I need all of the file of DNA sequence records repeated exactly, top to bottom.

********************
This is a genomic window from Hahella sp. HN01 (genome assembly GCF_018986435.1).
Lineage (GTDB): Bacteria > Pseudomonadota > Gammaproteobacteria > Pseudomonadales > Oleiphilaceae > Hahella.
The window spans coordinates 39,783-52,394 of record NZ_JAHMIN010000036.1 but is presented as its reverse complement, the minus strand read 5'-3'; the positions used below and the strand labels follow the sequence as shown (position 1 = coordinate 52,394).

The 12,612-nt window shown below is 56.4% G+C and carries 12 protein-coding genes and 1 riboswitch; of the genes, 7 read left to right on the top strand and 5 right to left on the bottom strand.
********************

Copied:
This is a genomic window from Hahella sp. HN01 (genome assembly GCF_018986435.1).
Lineage (GTDB): Bacteria > Pseudomonadota > Gammaproteobacteria > Pseudomonadales > Oleiphilaceae > Hahella.
The window spans coordinates 39,783-52,394 of record NZ_JAHMIN010000036.1 but is presented as its reverse complement, the minus strand read 5'-3'; the positions used below and the strand labels follow the sequence as shown (position 1 = coordinate 52,394).

The 12,612-nt window shown below is 56.4% G+C and carries 12 protein-coding genes and 1 riboswitch; of the genes, 7 read left to right on the top strand and 5 right to left on the bottom strand.